A team of researchers from Peking University in Beijing, China, and Duke University in Durham, North Carolina, has demonstrated that carbon nanotube-based integrated circuits can work under a supply voltage much lower than that used in conventional silicon integrated circuits.
Low supply voltage circuits produce less heat, which is a key limiting factor for increased circuit density. Carbon-based electronics have attracted attention mostly because of their speed.
The new research shows that carbon nanotube integrated circuits could also offer the promise of extending Moore's Law by allowing even more transistors to fit onto a single chip without overheating.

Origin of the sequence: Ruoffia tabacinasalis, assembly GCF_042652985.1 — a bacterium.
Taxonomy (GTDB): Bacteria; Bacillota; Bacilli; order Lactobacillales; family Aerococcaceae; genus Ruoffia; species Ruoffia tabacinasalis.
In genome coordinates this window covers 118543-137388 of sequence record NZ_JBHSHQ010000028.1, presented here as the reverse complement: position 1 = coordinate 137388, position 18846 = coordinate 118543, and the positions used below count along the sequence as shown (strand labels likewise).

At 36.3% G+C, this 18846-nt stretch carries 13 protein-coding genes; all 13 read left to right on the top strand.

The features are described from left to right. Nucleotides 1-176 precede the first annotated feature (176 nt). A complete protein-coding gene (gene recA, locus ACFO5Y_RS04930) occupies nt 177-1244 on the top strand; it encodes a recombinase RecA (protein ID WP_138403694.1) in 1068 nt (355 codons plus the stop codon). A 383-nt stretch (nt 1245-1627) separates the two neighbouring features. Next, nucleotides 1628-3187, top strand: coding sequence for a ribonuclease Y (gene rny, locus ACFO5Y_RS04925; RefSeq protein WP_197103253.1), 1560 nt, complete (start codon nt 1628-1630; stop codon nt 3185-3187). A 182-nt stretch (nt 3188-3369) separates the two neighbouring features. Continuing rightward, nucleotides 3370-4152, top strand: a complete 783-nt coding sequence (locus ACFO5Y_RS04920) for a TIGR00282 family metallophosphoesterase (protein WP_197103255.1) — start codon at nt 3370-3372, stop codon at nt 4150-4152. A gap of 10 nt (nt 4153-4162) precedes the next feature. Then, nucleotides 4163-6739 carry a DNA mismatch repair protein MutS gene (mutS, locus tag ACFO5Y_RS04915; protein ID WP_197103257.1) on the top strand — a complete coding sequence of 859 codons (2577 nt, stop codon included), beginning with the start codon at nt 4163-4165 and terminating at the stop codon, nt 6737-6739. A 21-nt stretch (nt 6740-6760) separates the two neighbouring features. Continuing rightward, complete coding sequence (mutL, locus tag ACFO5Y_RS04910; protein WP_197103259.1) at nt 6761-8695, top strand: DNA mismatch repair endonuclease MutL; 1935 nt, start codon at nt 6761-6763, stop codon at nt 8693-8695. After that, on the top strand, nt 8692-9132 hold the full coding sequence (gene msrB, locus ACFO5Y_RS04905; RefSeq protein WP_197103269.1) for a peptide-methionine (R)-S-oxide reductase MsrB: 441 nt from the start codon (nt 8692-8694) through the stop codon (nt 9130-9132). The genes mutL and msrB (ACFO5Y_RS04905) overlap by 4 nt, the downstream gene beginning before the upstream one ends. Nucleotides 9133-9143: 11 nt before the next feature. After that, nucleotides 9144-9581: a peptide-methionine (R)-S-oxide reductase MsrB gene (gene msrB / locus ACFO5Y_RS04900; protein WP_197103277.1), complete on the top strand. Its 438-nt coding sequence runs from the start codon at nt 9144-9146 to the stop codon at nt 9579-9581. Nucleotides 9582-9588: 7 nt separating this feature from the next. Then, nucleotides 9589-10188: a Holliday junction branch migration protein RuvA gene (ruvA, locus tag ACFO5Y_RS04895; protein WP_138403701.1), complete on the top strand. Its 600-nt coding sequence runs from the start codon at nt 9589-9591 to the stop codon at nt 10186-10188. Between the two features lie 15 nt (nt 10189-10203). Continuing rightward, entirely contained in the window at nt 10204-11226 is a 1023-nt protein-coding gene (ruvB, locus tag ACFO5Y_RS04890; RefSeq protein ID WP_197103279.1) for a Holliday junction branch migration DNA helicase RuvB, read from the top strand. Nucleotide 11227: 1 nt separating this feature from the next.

The results are reported in a paper accepted for publication in the American Institute of Physics' journal Applied Physics Letters.
Explore further: Team finds electricity can be generated by dragging saltwater over graphene
More information: "Carbon nanotube based ultra-low voltage integrated circuits: scaling down to 0.4 V", Applied Physics Letters.